I've just read "Living the simple life" by Elaine St. James, advocating reducing the stuff you buy and the stuff you waste your time doing, so that you can have time and resources to do the things you really want to do. Very practical, and an excellent plan.
Much of this accords with what we have been doing in recent years, but it's known in our house as"small boating" - on the principle "would I need this if I was living on a small boat?"
Obviously, we're not terribly good at it, or we wouldn't have downsized to a larger house, but at least we can get into our garage, and the only items in the loft are empty boxes.
Our parents and grandparents tended to keep things that "might come in handy sometime", but they lived in an age when pieces of wood, nails, bits of string, and empty tins were not so cheap and easily available, and many of the items they hoarded were sturdily enough made to be still useable when the need for them arose, but times have changed.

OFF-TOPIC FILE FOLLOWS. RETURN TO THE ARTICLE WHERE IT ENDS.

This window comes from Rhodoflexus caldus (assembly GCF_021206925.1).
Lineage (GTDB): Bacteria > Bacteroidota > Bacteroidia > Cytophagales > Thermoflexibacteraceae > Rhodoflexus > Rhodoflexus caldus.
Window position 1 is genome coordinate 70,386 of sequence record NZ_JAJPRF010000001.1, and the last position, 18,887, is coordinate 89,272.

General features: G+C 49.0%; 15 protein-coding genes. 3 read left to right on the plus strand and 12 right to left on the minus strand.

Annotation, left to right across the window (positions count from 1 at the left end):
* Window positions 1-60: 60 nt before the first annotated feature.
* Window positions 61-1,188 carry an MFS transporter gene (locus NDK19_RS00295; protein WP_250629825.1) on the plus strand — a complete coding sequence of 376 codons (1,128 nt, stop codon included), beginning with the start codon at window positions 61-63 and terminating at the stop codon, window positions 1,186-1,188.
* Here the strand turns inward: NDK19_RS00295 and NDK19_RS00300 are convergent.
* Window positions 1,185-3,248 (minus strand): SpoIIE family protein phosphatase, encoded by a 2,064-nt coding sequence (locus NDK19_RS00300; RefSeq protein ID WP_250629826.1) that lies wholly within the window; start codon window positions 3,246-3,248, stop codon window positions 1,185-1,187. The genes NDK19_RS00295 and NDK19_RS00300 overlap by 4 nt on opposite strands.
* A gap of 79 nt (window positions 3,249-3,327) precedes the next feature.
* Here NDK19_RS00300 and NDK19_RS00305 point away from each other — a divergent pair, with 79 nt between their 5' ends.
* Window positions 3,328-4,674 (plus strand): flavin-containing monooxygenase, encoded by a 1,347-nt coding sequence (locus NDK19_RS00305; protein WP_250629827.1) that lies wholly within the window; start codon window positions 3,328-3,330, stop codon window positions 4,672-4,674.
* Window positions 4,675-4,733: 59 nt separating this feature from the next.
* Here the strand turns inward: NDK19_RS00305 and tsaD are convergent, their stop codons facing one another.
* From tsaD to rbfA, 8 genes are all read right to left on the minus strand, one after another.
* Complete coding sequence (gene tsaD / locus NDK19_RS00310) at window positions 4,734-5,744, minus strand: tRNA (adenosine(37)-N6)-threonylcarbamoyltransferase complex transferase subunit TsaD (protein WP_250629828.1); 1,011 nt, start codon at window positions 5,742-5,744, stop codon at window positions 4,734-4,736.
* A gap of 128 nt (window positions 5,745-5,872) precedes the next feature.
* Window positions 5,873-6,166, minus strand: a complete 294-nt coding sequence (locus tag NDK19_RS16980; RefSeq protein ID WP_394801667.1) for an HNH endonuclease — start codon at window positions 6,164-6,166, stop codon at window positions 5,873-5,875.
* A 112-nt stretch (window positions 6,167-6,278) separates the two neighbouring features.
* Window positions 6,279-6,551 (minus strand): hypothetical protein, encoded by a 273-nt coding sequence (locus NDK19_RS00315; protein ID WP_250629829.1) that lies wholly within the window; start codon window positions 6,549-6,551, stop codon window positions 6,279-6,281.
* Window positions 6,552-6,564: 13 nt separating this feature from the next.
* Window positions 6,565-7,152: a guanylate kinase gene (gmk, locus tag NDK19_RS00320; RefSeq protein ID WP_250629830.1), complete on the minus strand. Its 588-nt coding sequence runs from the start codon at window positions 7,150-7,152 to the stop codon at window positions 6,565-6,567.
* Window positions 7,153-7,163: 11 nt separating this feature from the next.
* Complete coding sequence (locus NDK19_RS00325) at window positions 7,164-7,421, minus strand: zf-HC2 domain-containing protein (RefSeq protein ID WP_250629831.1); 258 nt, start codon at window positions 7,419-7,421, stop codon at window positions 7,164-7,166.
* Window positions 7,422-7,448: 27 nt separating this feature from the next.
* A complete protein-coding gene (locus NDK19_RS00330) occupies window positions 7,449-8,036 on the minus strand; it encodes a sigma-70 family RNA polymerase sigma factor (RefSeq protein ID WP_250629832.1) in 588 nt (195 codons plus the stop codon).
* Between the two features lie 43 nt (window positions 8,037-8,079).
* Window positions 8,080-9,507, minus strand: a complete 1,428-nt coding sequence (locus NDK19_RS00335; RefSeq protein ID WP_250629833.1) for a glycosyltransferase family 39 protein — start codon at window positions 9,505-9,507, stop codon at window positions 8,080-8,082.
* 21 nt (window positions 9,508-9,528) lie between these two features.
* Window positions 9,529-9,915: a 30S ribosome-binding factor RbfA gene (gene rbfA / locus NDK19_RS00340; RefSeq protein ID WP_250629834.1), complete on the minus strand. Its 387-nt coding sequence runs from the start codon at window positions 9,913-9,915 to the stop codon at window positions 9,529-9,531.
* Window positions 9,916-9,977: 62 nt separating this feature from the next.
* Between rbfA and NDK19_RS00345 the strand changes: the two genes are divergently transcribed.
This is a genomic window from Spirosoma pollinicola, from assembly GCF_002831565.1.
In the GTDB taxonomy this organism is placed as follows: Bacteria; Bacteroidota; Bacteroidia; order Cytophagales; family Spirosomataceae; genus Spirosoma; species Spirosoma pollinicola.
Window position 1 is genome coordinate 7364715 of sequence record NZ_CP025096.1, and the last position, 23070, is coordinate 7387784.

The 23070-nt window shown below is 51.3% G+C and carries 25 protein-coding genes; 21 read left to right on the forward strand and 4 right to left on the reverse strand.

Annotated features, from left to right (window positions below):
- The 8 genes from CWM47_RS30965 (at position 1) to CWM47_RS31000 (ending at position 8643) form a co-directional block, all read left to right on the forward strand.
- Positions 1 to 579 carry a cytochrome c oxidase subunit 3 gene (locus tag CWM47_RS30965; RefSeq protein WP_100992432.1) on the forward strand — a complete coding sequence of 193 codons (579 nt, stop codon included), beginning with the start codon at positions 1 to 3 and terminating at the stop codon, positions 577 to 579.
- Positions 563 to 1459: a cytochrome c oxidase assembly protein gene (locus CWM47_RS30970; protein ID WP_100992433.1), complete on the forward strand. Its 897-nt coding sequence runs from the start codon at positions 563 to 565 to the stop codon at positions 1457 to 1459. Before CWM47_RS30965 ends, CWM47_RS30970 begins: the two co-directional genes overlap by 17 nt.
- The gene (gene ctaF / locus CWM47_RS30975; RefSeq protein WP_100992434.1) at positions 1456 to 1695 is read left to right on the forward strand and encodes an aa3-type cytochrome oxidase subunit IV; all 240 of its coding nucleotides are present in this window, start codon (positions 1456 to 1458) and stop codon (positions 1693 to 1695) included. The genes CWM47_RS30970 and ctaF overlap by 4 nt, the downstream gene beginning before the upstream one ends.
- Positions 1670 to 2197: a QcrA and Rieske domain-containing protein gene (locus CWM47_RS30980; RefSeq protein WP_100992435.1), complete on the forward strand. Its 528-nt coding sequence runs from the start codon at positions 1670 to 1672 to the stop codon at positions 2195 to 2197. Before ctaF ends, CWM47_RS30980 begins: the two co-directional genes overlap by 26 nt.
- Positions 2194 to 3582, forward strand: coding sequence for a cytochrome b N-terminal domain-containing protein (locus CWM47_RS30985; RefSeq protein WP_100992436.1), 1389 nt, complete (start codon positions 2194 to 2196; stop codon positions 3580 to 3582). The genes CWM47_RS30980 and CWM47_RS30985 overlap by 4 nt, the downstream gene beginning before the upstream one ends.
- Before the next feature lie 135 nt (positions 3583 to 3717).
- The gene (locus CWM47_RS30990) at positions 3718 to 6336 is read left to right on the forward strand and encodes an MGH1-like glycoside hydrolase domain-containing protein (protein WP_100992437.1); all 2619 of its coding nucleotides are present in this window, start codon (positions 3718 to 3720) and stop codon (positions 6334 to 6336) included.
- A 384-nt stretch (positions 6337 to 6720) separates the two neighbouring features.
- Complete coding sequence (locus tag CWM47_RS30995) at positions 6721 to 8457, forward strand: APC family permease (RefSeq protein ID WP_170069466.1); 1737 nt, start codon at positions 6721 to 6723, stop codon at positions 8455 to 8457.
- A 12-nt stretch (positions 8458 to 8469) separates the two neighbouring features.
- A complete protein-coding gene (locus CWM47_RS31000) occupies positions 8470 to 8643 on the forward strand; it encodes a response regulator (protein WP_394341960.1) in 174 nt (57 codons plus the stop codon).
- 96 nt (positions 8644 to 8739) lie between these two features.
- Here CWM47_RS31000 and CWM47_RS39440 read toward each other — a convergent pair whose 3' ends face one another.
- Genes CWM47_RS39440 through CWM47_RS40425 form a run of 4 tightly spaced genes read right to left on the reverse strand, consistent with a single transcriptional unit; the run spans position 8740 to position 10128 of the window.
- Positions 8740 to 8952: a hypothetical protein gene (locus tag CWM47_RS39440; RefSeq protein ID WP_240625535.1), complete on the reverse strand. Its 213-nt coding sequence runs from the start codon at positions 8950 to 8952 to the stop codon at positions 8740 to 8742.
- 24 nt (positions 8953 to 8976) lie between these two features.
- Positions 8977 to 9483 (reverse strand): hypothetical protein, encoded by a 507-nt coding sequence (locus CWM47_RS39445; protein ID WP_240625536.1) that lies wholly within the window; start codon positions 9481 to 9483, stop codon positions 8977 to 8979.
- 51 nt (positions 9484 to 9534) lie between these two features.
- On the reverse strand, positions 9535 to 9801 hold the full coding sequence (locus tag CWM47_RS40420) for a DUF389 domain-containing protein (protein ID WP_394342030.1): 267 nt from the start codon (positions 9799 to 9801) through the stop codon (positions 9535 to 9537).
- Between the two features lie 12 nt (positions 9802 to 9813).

As my mother did, I still have a button box; it never contains the right size/colour/number of buttons I actually need for the garment I've just made, but it can be very useful for replacing an odd lost button.
It used to be said that 3 rapid house moves or a fire sorted out your stuff problem, but that's probably a bit extreme. It does pay, however, to maintain vigilance, or you find that the "odds and ends drawer" in the kitchen is overflowing with allen keys, empty 35mm film containers, plastic medicine spoons, instruction leaflets for gadgets that broke months ago, and rubber bands dropped on the doorstep by the postman.
And now I think I'll go and contemplate the wardrobe full of clothes that might come back into fashion one day - probably the day after I decide Oxfam needs them.